Tuesday, 30 June 2015 21:53

Getting the Most Out of Advanced Search Techniques

By: 

The information super highway that we simply refer to as the ‘internet’ is estimated to contain at least 4.41 billion documents. As large as it may be, the number of people who seek out this information is also massive. Google statistics indicate that there are, “over 40,000 search queries every second on average, which translates to over 3.5 billion searches per day and 1.2 trillion searches per year worldwide.”

No doubt, finding what you want in this vast pool of information would be like finding a needle in a haystack. Search engines, which are the programs designed to search and retrieve documents from the internet, act as the gateway to exploring the online material. However, a search tool by itself may not ensure finding precise information. It is a combination of two elements; a search tool plus learning appropriate search techniques that will eventually ensure a successful online search.

What is a Search?

What do we mean by a search? As a source defines, a search is “the organized pursuit of information.” In an online platform, this refers to finding information you need on the internet. Internet searching is an iterative process where a person would repeatedly refine their search until they hit on the exact information they require or locate answers to their questions. A key problem that many people encounter when carrying out an online search is that their search either returns too many or too few records. While it can be very time-consuming to go through hundreds of sources, it could also be frustrating to receive limited results that do not fulfil your information requirement. In this aspect, careful construction of search strings (what you type into the search box) becomes necessary. Planning your search with appropriate search techniques, allows you to refine your search and receive what you want while saving both your time and effort.

Basic Search vs. Advanced Search

A basic search starts with a simple query. Simply by typing a single word or a phrase that we commonly refer to as ‘keywords’, a person carry out a basic search. This kind of search usually does not require any particular skill other than identifying few keywords related to what you are looking for and then typing it into the search box. This could lead to several results although the chances of what you want to find may depend on various factors. If it is a simple information requirement, one may be able to extract such information quickly by going through few results. On the contrary, if the information need is more significant where a person requires solid facts about a topic, there is a chance that the person could get lost in this vast pool of information. In this sense, searching the internet may require a person to take a step further in mastering advanced online search techniques.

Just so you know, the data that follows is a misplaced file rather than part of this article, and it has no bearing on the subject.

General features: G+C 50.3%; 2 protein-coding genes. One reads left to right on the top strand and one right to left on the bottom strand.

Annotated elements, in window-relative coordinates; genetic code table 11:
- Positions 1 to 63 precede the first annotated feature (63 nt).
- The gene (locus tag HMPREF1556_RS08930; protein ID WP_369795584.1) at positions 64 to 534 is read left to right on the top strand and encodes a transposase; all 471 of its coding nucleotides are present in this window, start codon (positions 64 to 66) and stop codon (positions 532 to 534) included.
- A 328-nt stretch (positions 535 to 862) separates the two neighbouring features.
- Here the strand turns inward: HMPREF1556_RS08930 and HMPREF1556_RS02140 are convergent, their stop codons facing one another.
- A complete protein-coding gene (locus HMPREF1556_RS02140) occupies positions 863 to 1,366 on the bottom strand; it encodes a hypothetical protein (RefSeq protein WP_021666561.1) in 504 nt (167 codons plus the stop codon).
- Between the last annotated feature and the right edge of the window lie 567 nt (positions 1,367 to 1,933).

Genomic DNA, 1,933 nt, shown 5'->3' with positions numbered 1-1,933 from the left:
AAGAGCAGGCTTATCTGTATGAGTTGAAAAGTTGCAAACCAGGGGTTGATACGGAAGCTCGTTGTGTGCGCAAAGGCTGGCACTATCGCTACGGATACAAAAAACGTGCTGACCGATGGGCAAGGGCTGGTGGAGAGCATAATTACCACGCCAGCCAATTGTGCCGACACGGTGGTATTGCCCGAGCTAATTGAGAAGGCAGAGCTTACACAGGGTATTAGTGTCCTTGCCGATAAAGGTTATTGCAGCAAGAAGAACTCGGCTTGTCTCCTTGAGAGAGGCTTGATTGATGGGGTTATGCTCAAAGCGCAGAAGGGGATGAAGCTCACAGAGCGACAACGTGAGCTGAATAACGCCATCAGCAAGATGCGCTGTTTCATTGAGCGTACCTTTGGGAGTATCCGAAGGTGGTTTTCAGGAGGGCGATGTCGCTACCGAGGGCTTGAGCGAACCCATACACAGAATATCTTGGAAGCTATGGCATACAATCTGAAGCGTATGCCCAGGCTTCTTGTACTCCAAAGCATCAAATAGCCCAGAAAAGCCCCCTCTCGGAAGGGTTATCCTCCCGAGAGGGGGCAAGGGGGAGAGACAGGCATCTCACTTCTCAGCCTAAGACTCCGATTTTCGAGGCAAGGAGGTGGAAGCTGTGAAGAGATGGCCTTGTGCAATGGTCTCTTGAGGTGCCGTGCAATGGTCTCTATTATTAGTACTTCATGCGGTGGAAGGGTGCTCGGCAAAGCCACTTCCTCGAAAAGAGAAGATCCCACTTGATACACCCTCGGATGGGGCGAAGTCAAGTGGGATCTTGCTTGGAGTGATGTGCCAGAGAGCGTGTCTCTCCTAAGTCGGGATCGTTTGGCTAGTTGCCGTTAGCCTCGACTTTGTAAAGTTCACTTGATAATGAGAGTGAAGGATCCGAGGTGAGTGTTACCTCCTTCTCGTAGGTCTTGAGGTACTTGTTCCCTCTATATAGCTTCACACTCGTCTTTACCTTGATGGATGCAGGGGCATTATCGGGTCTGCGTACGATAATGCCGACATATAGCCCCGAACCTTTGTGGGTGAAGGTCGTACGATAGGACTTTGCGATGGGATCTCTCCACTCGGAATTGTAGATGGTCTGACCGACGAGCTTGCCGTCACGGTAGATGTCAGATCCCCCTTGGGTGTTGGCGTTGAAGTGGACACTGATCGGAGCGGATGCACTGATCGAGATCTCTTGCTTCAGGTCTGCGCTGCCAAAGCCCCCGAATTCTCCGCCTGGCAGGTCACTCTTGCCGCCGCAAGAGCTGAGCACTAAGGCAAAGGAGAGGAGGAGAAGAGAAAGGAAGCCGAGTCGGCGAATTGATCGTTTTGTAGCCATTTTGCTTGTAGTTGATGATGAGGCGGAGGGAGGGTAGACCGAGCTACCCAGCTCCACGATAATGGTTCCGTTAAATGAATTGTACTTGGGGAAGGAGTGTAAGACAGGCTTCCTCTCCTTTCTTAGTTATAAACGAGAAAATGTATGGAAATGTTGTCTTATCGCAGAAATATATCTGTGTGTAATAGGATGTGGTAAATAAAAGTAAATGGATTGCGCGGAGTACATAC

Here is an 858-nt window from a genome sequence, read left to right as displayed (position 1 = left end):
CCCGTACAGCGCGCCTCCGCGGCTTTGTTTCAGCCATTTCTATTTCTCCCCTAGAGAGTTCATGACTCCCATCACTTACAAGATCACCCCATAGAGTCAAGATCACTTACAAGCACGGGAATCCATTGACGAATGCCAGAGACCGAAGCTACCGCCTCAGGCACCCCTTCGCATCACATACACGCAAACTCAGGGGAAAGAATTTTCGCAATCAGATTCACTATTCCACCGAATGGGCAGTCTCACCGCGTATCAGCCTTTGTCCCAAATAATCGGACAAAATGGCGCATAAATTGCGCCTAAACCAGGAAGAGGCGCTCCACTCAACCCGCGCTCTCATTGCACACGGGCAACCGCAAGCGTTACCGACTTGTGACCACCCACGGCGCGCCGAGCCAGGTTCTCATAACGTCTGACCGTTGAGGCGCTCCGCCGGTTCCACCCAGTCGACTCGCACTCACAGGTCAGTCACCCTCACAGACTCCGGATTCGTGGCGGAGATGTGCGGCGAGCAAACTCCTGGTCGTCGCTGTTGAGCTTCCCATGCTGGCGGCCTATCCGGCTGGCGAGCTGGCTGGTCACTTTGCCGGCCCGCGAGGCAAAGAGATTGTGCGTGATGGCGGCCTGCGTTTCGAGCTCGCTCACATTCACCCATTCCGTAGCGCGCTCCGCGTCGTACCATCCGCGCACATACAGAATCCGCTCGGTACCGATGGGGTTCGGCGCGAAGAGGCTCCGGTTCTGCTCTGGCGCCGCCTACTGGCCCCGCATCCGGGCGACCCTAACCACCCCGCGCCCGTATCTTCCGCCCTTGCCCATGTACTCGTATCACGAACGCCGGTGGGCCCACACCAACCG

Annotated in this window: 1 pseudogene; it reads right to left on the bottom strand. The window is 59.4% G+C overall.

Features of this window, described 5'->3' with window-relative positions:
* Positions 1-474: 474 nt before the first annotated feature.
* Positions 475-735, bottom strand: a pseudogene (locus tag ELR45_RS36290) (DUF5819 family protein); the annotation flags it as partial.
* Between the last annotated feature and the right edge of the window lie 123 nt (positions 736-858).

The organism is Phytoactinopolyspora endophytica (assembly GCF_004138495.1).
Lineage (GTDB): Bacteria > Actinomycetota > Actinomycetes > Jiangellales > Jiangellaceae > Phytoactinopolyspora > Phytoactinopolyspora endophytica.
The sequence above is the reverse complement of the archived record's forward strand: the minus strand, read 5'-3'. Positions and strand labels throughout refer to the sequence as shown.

Advanced search on the internet utilizes more sophisticated search techniques of online information to increase the chances of finding out what you want. These type of search techniques are useful particularly when carrying out a search using a search engine, database or a library catalogue. Using advanced search techniques allows you to either narrow or expand your search based on certain principles. In this way, a person can find what they want easily with less effort. Most search engines also offer several advanced search features for its users. It is worth exploring these features prior to embarking on learning advanced search techniques.

Techniques of Advanced Searching

USING KEYWORDS: This is the simplest way to search the internet. Identifying correct keywords for the topic is the backbone of every search. No matter which search technique you use, if the keywords identified are not related to the subject of concern, that search would retrieve irrelevant records. Identifying keywords may require you to run a quick search to see what’s available on the topic and make a list of them. Dictionaries, Thesauri’s, journal articles or any other material related to the subject can be useful in identifying possible search terms. Moreover, capital sensitivity should be considered when typing keywords into a search box. As some search engines are capital sensitive, it may return documents that have capitalized words only, leaving the documents that have uncapitalized words, narrowing the number of search results returned. It is always desirable to keep your search terms uncapitalized if you want to receive results from either form.

PHRASE SEARCHING: This allows you to use a phrase as your search term. It looks for words together as a group rather than seeking individual words separately. This type of searching is carried out through use of quotation marks or speech marks. Phrase searching becomes necessary in instances where two words put together makes more sense than searching each word individually. The following example shows that when taken individually the terms may denote different meanings, retrieving completely irrelevant results.